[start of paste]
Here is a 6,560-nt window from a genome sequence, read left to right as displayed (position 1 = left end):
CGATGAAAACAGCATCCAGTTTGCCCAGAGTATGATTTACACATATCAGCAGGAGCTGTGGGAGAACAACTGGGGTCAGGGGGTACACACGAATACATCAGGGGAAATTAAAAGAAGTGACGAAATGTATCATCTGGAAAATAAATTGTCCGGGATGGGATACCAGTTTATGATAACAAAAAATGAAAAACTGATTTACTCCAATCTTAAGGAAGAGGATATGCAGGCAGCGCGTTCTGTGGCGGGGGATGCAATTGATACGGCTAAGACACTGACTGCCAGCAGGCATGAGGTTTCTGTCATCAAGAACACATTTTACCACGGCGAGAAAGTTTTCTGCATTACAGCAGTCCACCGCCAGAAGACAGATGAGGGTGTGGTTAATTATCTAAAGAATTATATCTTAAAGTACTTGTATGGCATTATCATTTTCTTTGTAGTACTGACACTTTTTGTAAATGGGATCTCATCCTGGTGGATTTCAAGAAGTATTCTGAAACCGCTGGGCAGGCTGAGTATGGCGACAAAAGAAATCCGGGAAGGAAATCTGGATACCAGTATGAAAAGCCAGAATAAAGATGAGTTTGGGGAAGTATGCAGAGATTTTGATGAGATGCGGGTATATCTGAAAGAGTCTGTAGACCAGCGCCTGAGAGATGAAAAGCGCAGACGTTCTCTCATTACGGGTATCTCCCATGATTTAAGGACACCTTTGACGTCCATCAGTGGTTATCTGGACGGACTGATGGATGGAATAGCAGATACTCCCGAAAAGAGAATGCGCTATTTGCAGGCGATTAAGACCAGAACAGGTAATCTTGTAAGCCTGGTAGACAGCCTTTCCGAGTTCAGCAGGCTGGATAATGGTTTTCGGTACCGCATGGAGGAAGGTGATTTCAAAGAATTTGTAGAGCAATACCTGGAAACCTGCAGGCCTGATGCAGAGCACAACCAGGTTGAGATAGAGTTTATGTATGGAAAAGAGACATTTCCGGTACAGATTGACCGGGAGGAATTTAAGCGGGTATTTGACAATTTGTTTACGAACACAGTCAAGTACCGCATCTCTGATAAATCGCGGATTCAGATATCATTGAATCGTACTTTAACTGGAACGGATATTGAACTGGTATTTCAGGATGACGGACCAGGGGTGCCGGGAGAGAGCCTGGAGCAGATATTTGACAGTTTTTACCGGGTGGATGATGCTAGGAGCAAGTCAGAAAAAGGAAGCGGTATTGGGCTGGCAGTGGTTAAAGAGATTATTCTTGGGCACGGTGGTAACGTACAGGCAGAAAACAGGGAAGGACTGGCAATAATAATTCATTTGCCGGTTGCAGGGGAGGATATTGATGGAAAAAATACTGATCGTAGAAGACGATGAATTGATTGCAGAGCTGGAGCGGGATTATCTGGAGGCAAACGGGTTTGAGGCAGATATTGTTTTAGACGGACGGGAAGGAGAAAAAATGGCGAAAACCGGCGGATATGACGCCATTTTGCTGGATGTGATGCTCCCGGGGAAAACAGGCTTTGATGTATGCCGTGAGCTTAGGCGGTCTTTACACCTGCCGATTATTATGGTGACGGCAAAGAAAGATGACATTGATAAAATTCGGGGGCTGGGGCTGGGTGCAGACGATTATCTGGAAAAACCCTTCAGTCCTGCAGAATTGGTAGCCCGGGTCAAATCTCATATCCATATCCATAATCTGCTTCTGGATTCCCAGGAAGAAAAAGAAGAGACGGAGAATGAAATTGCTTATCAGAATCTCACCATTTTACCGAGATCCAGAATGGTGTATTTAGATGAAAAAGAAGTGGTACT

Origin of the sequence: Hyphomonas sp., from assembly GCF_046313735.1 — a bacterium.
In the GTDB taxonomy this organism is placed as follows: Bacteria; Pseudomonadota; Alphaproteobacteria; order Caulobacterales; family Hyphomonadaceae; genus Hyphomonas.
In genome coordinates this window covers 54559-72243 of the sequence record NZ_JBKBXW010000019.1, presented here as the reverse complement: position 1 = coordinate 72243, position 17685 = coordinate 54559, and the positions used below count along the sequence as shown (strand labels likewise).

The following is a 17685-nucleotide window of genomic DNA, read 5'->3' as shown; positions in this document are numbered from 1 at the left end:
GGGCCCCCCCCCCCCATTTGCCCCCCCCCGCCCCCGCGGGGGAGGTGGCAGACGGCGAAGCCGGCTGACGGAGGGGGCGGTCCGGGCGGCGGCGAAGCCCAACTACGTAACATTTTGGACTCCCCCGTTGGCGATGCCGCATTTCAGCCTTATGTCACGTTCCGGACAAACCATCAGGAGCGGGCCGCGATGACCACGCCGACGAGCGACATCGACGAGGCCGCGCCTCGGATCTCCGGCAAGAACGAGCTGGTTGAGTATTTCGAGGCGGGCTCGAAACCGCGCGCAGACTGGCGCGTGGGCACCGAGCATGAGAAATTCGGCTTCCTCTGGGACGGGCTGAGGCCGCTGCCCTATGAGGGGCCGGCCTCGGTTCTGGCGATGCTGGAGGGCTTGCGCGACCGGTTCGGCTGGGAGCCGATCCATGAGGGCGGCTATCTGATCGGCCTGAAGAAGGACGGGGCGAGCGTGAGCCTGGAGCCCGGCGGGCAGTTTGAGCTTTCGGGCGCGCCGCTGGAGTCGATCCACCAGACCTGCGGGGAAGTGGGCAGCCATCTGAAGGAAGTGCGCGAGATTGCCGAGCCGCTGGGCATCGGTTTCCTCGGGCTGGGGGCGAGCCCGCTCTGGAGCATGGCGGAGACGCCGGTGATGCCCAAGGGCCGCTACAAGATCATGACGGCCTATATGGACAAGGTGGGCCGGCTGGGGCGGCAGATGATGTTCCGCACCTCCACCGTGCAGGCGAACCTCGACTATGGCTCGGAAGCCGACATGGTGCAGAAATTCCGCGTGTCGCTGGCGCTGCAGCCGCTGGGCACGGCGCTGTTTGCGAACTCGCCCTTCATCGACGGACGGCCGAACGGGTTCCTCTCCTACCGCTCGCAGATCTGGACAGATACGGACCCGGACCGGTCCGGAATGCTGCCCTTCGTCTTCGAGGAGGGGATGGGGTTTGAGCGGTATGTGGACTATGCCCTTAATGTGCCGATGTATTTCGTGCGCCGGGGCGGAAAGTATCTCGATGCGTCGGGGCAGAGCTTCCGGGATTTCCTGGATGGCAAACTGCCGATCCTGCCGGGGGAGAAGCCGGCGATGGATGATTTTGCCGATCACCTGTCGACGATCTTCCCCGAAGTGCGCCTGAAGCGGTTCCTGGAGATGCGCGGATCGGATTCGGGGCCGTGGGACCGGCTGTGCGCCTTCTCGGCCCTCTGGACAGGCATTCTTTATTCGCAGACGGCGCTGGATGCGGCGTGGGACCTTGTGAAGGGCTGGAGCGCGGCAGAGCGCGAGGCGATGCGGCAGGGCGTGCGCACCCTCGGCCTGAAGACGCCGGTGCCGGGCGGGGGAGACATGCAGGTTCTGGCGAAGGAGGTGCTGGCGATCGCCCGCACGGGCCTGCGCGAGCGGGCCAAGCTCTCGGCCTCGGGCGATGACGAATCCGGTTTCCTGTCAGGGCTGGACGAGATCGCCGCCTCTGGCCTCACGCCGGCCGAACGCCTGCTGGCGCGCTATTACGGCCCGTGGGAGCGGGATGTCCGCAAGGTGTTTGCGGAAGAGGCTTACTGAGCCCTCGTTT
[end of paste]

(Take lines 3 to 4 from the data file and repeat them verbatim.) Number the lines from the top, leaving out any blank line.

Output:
Origin of the sequence: Hyphomonas sp., from assembly GCF_046313735.1 — a bacterium.
In the GTDB taxonomy this organism is placed as follows: Bacteria; Pseudomonadota; Alphaproteobacteria; order Caulobacterales; family Hyphomonadaceae; genus Hyphomonas.